As with Jacqueline Winspear's former Maisie Dobbs novel, this latest one is rich with period detail (a time when even a telephone was a luxury item) as well as instances of the gypsy language. This is the most exciting, atmospheric and enthralling of the Maisie Dobbs novels to date.
It is hop picking season and Billy Beale, Maisie’s assistant, takes his family into Kent to take part in the picking while he is sleuthing for Maisie. The villagers seem to be very close knit and they don’t want to talk about past events and they won’t report crimes which seem to happen at the same time each year.
This is a very dark mystery where the shadows of World War I still hang heavy over the villagers and are still affecting events in the nineteen thirties. Maisie also has to face up to her own past and try to understand her mother’s family background. The story shows the best of human nature and the worst. The book could be read as a standalone novel but is probably better read as part of a series. This is number five.
If you decide to read these books do start at the beginning to really appreciate Maisie's psychological approach to detection.
She solves mysteries by a combination of intuition and gentle probing. Shades of Miss Marple perhaps - only younger and driving an MG.
The nuances of 1930s class and speech are well observed, though sometimes the use of modern psychological ideas such as focusing or visualisation jar with the 1930s setting.
All the problems Maisie deals with have their roots in the First World War. Its aftermath and effect on combatants and non-combatants alike is a theme running through all the Maisie Dobbs novels - an original idea.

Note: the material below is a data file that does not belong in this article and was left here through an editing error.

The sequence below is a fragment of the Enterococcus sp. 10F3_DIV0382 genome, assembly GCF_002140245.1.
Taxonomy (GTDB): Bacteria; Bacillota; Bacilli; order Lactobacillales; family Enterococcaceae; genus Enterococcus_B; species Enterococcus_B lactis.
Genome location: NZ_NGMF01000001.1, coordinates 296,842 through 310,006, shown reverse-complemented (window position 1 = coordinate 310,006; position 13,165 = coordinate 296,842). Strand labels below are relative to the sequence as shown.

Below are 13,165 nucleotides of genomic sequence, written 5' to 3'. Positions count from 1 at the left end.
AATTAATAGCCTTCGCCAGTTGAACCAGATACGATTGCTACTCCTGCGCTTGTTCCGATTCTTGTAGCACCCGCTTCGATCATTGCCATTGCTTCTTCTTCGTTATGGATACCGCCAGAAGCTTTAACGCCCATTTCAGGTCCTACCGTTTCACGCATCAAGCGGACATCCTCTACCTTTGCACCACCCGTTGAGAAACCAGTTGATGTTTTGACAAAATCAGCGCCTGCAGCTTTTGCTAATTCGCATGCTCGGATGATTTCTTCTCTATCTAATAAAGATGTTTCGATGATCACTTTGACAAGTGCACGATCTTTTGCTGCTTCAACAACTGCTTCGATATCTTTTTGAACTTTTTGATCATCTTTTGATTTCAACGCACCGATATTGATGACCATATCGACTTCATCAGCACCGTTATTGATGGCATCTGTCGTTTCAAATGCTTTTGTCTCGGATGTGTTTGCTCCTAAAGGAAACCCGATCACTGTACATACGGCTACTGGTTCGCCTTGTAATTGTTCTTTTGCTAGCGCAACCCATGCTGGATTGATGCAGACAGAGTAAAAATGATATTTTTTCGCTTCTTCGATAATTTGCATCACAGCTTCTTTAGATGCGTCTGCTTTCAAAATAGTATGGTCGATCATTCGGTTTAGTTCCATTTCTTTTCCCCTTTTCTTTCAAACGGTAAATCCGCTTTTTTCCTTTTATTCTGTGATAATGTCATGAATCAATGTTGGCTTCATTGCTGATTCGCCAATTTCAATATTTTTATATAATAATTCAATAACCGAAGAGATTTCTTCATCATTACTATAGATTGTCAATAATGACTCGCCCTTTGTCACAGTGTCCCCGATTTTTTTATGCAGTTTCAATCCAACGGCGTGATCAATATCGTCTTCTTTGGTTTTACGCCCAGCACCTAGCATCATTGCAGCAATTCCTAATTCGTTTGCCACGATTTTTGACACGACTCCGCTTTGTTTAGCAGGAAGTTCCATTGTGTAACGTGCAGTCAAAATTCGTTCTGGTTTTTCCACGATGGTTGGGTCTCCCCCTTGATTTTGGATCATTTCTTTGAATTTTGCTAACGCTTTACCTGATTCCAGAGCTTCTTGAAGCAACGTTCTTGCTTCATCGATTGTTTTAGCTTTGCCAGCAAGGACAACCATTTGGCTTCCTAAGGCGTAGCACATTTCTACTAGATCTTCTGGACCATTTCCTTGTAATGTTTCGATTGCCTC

Dramatisations of the novels would make ideal Sunday night viewing. I wonder if any production company has shown interest?
Maisy's own story is involving, if a bit unlikely, and that of her assistant, Billy, is actually painfully likely. Jacqueliine Winspear made me care about what happens to them. Certainly, I understand the early part of the twentieth century much better than I did before.
I did not read the novels in order but read the third in the series and immediately ordered all the others from Amazon. Now,I have nearly finished reading them all and will be horrified when there aren't any more for me to plunge into!
Most Recent Customer Reviews
I love the series of Maisy Dobbs mysteries and this one is no exception. The narration was quite good in the main but I wish Orlagh Cassidy had researched a bit more on her English... Read morePublished 2 months ago by Dafadowndilly
Normally,one is gripped from the beginning;but this book took some effort to get into,almost as if written by committee. Read morePublished 12 months ago by Bryan Lant
I am looking forward to reading this as I am enjoying the series.Published 14 months ago by Badger55